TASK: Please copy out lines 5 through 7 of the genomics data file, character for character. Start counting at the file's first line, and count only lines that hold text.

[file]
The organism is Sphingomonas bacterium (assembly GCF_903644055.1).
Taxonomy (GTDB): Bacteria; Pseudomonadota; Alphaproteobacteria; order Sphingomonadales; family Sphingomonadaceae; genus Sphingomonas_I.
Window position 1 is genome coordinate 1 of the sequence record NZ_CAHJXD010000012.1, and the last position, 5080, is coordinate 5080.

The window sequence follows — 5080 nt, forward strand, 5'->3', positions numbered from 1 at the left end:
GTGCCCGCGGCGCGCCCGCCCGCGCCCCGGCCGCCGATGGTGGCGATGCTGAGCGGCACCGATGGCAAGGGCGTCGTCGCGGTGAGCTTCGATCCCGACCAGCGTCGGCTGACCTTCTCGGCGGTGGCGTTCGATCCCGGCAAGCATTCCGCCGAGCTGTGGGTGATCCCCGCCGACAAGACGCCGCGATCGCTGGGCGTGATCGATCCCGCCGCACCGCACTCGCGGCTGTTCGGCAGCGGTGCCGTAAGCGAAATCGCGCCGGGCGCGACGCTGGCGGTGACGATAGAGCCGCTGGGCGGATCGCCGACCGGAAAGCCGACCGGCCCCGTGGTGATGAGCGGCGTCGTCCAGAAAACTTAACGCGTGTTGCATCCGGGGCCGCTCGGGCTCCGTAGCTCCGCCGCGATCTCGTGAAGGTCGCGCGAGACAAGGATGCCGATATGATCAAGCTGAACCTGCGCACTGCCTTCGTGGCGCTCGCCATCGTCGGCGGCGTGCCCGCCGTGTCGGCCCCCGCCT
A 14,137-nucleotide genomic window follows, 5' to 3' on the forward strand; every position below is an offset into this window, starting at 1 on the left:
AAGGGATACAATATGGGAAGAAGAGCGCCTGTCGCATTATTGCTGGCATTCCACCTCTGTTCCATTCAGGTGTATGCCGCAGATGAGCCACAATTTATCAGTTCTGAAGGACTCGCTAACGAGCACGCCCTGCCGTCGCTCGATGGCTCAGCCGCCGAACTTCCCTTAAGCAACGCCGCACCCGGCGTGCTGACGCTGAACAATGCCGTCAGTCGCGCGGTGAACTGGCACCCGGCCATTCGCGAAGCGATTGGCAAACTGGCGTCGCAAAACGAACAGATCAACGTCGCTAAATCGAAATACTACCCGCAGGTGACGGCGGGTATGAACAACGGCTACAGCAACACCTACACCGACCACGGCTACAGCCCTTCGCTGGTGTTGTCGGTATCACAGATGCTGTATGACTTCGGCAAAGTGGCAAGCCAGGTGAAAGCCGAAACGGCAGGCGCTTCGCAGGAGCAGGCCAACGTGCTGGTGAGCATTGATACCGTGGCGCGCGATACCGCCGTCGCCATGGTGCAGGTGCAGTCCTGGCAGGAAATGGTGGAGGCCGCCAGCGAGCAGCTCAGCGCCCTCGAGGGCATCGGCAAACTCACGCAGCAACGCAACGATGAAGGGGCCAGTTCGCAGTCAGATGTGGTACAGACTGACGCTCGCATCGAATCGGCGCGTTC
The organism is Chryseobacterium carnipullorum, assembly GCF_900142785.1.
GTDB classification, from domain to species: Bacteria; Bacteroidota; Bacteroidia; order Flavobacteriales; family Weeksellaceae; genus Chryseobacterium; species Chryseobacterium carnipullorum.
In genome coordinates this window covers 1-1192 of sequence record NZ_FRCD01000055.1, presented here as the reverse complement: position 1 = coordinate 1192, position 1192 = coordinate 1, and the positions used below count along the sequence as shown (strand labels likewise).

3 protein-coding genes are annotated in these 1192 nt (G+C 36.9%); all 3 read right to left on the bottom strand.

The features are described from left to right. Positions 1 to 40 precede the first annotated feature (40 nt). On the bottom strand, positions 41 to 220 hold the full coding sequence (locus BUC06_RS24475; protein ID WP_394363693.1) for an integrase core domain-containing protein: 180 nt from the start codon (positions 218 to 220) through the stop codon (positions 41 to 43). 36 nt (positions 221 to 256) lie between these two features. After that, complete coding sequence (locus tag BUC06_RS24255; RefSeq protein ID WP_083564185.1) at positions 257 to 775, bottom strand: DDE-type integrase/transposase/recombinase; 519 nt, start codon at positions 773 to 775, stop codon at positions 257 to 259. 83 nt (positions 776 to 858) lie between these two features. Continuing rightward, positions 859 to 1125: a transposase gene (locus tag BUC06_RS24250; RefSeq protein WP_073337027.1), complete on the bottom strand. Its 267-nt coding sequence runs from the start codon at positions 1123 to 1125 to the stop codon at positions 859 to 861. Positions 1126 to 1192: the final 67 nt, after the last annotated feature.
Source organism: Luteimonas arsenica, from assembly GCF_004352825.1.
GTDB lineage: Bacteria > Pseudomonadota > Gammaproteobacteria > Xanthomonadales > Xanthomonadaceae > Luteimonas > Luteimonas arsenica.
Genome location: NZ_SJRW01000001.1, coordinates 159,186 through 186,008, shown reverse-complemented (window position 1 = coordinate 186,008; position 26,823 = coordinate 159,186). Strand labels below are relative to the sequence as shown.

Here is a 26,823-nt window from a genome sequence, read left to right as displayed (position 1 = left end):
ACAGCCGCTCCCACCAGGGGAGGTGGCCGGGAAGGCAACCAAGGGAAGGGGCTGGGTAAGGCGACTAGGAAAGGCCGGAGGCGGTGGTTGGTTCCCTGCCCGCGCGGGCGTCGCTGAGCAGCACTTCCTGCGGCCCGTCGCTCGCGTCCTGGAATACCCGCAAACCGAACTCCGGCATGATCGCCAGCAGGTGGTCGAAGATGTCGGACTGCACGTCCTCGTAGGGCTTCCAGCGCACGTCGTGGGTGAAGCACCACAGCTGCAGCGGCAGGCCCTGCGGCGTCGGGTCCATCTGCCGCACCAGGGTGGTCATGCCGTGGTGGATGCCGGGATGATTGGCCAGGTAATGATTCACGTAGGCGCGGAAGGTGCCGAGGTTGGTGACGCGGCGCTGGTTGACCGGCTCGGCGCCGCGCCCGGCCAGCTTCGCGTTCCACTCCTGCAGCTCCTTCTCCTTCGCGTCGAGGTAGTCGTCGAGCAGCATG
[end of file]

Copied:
GTGCCCGCGGCGCGCCCGCCCGCGCCCCGGCCGCCGATGGTGGCGATGCTGAGCGGCACCGATGGCAAGGGCGTCGTCGCGGTGAGCTTCGATCCCGACCAGCGTCGGCTGACCTTCTCGGCGGTGGCGTTCGATCCCGGCAAGCATTCCGCCGAGCTGTGGGTGATCCCCGCCGACAAGACGCCGCGATCGCTGGGCGTGATCGATCCCGCCGCACCGCACTCGCGGCTGTTCGGCAGCGGTGCCGTAAGCGAAATCGCGCCGGGCGCGACGCTGGCGGTGACGATAGAGCCGCTGGGCGGATCGCCGACCGGAAAGCCGACCGGCCCCGTGGTGATGAGCGGCGTCGTCCAGAAAACTTAACGCGTGTTGCATCCGGGGCCGCTCGGGCTCCGTAGCTCCGCCGCGATCTCGTGAAGGTCGCGCGAGACAAGGATGCCGATATGATCAAGCTGAACCTGCGCACTGCCTTCGTGGCGCTCGCCATCGTCGGCGGCGTGCCCGCCGTGTCGGCCCCCGCCT
A 14,137-nucleotide genomic window follows, 5' to 3' on the forward strand; every position below is an offset into this window, starting at 1 on the left:
AAGGGATACAATATGGGAAGAAGAGCGCCTGTCGCATTATTGCTGGCATTCCACCTCTGTTCCATTCAGGTGTATGCCGCAGATGAGCCACAATTTATCAGTTCTGAAGGACTCGCTAACGAGCACGCCCTGCCGTCGCTCGATGGCTCAGCCGCCGAACTTCCCTTAAGCAACGCCGCACCCGGCGTGCTGACGCTGAACAATGCCGTCAGTCGCGCGGTGAACTGGCACCCGGCCATTCGCGAAGCGATTGGCAAACTGGCGTCGCAAAACGAACAGATCAACGTCGCTAAATCGAAATACTACCCGCAGGTGACGGCGGGTATGAACAACGGCTACAGCAACACCTACACCGACCACGGCTACAGCCCTTCGCTGGTGTTGTCGGTATCACAGATGCTGTATGACTTCGGCAAAGTGGCAAGCCAGGTGAAAGCCGAAACGGCAGGCGCTTCGCAGGAGCAGGCCAACGTGCTGGTGAGCATTGATACCGTGGCGCGCGATACCGCCGTCGCCATGGTGCAGGTGCAGTCCTGGCAGGAAATGGTGGAGGCCGCCAGCGAGCAGCTCAGCGCCCTCGAGGGCATCGGCAAACTCACGCAGCAACGCAACGATGAAGGGGCCAGTTCGCAGTCAGATGTGGTACAGACTGACGCTCGCATCGAATCGGCGCGTTC